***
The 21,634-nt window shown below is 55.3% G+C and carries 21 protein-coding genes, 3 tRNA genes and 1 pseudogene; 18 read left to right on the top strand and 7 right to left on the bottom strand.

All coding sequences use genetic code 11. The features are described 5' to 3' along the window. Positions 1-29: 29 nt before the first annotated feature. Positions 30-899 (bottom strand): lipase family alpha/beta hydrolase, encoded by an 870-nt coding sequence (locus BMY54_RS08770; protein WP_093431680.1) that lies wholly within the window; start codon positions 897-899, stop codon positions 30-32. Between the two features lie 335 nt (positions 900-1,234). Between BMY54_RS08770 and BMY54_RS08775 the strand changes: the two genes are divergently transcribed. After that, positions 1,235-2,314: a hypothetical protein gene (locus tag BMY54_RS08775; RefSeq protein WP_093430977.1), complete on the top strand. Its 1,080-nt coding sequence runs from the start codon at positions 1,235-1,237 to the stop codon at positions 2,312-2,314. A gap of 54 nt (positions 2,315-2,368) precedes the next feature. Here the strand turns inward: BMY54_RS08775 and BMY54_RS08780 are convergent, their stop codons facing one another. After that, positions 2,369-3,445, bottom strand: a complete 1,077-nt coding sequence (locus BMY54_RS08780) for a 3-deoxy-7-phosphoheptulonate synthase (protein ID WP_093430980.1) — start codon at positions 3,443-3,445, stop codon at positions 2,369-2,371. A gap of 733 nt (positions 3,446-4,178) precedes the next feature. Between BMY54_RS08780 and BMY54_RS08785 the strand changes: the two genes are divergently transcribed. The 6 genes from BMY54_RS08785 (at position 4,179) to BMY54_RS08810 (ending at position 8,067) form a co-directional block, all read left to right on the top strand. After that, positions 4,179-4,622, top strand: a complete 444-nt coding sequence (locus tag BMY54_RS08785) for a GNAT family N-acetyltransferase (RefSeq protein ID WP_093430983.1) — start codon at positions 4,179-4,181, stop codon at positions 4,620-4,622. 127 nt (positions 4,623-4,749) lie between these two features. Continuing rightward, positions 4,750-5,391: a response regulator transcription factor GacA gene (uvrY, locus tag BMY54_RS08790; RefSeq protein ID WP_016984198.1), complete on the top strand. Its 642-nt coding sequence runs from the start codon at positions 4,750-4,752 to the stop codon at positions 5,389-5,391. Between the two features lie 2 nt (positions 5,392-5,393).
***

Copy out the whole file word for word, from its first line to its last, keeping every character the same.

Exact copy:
The 21,634-nt window shown below is 55.3% G+C and carries 21 protein-coding genes, 3 tRNA genes and 1 pseudogene; 18 read left to right on the top strand and 7 right to left on the bottom strand.

All coding sequences use genetic code 11. The features are described 5' to 3' along the window. Positions 1-29: 29 nt before the first annotated feature. Positions 30-899 (bottom strand): lipase family alpha/beta hydrolase, encoded by an 870-nt coding sequence (locus BMY54_RS08770; protein WP_093431680.1) that lies wholly within the window; start codon positions 897-899, stop codon positions 30-32. Between the two features lie 335 nt (positions 900-1,234). Between BMY54_RS08770 and BMY54_RS08775 the strand changes: the two genes are divergently transcribed. After that, positions 1,235-2,314: a hypothetical protein gene (locus tag BMY54_RS08775; RefSeq protein WP_093430977.1), complete on the top strand. Its 1,080-nt coding sequence runs from the start codon at positions 1,235-1,237 to the stop codon at positions 2,312-2,314. A gap of 54 nt (positions 2,315-2,368) precedes the next feature. Here the strand turns inward: BMY54_RS08775 and BMY54_RS08780 are convergent, their stop codons facing one another. After that, positions 2,369-3,445, bottom strand: a complete 1,077-nt coding sequence (locus BMY54_RS08780) for a 3-deoxy-7-phosphoheptulonate synthase (protein ID WP_093430980.1) — start codon at positions 3,443-3,445, stop codon at positions 2,369-2,371. A gap of 733 nt (positions 3,446-4,178) precedes the next feature. Between BMY54_RS08780 and BMY54_RS08785 the strand changes: the two genes are divergently transcribed. The 6 genes from BMY54_RS08785 (at position 4,179) to BMY54_RS08810 (ending at position 8,067) form a co-directional block, all read left to right on the top strand. After that, positions 4,179-4,622, top strand: a complete 444-nt coding sequence (locus tag BMY54_RS08785) for a GNAT family N-acetyltransferase (RefSeq protein ID WP_093430983.1) — start codon at positions 4,179-4,181, stop codon at positions 4,620-4,622. 127 nt (positions 4,623-4,749) lie between these two features. Continuing rightward, positions 4,750-5,391: a response regulator transcription factor GacA gene (uvrY, locus tag BMY54_RS08790; RefSeq protein ID WP_016984198.1), complete on the top strand. Its 642-nt coding sequence runs from the start codon at positions 4,750-4,752 to the stop codon at positions 5,389-5,391. Between the two features lie 2 nt (positions 5,392-5,393).